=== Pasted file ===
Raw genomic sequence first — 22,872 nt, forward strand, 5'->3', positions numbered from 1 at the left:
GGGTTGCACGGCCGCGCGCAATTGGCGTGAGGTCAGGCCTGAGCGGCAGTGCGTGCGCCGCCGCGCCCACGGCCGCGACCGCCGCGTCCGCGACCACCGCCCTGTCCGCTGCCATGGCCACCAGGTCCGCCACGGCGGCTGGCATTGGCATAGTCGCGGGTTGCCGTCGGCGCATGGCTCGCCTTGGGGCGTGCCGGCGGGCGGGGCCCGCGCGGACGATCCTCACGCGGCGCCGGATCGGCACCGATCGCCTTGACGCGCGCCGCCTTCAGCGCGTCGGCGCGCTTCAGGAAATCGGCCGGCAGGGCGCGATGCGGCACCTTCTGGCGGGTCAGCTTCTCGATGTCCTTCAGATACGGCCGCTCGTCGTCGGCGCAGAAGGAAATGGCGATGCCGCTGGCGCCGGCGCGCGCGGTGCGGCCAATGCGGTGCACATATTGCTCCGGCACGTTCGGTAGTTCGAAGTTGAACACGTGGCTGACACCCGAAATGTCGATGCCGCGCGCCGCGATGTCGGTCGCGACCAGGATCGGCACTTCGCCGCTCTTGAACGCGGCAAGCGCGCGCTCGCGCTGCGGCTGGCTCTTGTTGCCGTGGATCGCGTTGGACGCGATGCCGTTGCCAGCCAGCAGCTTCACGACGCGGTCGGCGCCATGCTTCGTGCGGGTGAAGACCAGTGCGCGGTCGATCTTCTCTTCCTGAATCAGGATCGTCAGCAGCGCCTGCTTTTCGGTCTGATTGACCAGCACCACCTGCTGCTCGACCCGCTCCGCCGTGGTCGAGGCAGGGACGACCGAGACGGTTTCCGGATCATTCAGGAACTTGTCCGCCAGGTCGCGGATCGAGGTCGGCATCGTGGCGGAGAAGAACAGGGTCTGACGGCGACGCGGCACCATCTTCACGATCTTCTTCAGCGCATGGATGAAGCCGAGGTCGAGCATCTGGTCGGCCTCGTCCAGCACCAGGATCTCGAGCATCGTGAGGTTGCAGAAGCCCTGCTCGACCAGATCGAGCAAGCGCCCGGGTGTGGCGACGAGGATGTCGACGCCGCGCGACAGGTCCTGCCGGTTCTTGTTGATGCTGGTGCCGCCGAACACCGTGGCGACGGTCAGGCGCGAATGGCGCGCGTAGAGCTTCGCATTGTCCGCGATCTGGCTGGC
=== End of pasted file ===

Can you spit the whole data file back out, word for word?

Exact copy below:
Raw genomic sequence first — 22,872 nt, forward strand, 5'->3', positions numbered from 1 at the left:
GGGTTGCACGGCCGCGCGCAATTGGCGTGAGGTCAGGCCTGAGCGGCAGTGCGTGCGCCGCCGCGCCCACGGCCGCGACCGCCGCGTCCGCGACCACCGCCCTGTCCGCTGCCATGGCCACCAGGTCCGCCACGGCGGCTGGCATTGGCATAGTCGCGGGTTGCCGTCGGCGCATGGCTCGCCTTGGGGCGTGCCGGCGGGCGGGGCCCGCGCGGACGATCCTCACGCGGCGCCGGATCGGCACCGATCGCCTTGACGCGCGCCGCCTTCAGCGCGTCGGCGCGCTTCAGGAAATCGGCCGGCAGGGCGCGATGCGGCACCTTCTGGCGGGTCAGCTTCTCGATGTCCTTCAGATACGGCCGCTCGTCGTCGGCGCAGAAGGAAATGGCGATGCCGCTGGCGCCGGCGCGCGCGGTGCGGCCAATGCGGTGCACATATTGCTCCGGCACGTTCGGTAGTTCGAAGTTGAACACGTGGCTGACACCCGAAATGTCGATGCCGCGCGCCGCGATGTCGGTCGCGACCAGGATCGGCACTTCGCCGCTCTTGAACGCGGCAAGCGCGCGCTCGCGCTGCGGCTGGCTCTTGTTGCCGTGGATCGCGTTGGACGCGATGCCGTTGCCAGCCAGCAGCTTCACGACGCGGTCGGCGCCATGCTTCGTGCGGGTGAAGACCAGTGCGCGGTCGATCTTCTCTTCCTGAATCAGGATCGTCAGCAGCGCCTGCTTTTCGGTCTGATTGACCAGCACCACCTGCTGCTCGACCCGCTCCGCCGTGGTCGAGGCAGGGACGACCGAGACGGTTTCCGGATCATTCAGGAACTTGTCCGCCAGGTCGCGGATCGAGGTCGGCATCGTGGCGGAGAAGAACAGGGTCTGACGGCGACGCGGCACCATCTTCACGATCTTCTTCAGCGCATGGATGAAGCCGAGGTCGAGCATCTGGTCGGCCTCGTCCAGCACCAGGATCTCGAGCATCGTGAGGTTGCAGAAGCCCTGCTCGACCAGATCGAGCAAGCGCCCGGGTGTGGCGACGAGGATGTCGACGCCGCGCGACAGGTCCTGCCGGTTCTTGTTGATGCTGGTGCCGCCGAACACCGTGGCGACGGTCAGGCGCGAATGGCGCGCGTAGAGCTTCGCATTGTCCGCGATCTGGCTGGC